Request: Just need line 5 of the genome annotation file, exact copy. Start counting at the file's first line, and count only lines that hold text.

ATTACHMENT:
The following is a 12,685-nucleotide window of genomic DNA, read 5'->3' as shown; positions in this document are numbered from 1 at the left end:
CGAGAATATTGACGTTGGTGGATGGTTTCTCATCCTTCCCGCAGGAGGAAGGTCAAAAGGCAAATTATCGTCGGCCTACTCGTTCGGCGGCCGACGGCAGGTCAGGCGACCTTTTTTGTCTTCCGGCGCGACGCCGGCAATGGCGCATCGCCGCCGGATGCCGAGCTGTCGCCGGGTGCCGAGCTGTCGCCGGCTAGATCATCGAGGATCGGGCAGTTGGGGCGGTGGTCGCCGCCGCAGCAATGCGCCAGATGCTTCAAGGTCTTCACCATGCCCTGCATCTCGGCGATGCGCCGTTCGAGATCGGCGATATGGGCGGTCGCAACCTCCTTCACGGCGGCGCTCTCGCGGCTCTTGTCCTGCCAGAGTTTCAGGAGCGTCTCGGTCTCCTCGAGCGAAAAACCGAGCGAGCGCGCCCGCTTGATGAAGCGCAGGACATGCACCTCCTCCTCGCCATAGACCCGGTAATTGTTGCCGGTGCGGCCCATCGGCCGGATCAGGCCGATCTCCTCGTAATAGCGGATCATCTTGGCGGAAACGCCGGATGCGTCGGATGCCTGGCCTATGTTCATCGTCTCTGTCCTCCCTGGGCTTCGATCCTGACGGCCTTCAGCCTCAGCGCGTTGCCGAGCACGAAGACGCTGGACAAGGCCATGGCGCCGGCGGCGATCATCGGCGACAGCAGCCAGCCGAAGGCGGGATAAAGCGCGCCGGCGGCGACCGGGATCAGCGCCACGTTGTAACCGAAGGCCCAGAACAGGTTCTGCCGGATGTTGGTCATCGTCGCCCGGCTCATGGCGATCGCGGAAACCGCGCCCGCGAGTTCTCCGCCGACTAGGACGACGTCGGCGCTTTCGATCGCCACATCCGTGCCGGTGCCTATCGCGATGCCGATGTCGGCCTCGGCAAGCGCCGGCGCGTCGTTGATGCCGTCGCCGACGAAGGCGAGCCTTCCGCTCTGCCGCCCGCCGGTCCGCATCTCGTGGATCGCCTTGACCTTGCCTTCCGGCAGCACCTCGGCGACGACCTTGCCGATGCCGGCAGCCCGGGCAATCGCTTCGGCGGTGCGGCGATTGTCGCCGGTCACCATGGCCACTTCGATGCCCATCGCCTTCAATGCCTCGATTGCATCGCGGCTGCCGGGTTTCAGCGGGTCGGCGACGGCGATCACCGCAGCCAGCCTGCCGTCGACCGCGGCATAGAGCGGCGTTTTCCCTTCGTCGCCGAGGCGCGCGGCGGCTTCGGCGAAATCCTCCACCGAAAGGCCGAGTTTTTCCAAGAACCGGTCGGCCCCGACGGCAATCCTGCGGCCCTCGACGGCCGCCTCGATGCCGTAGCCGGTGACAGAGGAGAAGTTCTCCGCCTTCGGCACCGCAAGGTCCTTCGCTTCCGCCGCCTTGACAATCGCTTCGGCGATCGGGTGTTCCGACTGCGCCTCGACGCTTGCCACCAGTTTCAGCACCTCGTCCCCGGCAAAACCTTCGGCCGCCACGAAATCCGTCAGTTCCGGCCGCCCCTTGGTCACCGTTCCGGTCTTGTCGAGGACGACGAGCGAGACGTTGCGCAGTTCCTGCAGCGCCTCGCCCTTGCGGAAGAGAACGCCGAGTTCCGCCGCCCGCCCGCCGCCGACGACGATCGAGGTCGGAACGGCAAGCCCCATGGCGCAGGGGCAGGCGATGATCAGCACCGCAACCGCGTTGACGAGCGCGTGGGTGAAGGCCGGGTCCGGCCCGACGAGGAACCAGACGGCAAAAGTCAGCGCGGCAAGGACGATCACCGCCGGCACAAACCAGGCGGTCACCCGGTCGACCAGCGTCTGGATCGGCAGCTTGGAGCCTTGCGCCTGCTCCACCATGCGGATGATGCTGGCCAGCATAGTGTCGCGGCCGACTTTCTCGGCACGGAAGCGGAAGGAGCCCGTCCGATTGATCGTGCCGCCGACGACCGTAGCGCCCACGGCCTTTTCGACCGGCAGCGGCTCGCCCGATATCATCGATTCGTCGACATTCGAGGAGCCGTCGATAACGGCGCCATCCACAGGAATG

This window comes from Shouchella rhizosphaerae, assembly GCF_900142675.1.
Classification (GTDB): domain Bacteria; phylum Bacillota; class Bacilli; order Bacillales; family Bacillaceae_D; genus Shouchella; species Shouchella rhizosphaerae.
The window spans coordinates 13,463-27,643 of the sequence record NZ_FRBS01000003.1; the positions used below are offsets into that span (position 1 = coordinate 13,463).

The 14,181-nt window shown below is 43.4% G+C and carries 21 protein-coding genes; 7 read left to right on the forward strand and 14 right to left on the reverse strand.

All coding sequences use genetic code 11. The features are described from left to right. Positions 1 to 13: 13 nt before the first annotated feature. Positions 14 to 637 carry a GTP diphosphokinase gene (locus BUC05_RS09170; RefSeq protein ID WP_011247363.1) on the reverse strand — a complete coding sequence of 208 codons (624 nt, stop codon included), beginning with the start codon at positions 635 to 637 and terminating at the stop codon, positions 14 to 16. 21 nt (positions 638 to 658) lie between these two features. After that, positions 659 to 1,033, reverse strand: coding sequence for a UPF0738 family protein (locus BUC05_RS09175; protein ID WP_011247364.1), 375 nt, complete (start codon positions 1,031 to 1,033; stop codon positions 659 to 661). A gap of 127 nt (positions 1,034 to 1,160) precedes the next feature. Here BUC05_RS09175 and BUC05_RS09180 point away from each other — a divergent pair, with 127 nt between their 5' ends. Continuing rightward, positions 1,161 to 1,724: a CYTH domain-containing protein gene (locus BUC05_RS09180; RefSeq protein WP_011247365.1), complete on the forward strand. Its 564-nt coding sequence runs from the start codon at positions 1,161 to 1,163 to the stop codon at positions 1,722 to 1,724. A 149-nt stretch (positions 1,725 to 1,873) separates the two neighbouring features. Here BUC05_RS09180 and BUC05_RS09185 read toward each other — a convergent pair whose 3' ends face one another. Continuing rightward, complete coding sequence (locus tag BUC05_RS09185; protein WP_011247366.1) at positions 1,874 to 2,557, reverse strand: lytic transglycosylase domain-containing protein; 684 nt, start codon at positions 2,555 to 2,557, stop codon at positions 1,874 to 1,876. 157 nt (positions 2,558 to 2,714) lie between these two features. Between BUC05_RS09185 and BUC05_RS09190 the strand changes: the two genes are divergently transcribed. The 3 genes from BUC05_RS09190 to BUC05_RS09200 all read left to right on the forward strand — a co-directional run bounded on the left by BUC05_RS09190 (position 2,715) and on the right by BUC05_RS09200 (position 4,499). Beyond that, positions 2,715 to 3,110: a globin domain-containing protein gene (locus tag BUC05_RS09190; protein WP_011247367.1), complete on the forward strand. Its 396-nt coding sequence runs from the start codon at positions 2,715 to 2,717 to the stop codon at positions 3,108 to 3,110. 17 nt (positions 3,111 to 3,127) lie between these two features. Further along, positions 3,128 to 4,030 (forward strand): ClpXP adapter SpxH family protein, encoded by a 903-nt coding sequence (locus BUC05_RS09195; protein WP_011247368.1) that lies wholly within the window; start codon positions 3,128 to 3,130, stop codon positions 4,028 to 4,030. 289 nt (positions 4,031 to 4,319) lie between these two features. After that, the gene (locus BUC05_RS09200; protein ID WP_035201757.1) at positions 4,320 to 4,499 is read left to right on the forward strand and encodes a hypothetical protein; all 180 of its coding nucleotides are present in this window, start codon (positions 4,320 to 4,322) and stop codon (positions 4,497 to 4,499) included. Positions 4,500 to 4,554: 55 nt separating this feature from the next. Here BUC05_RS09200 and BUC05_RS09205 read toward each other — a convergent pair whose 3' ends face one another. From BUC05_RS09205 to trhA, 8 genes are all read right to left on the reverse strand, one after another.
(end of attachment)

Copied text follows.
The window spans coordinates 13,463-27,643 of the sequence record NZ_FRBS01000003.1; the positions used below are offsets into that span (position 1 = coordinate 13,463).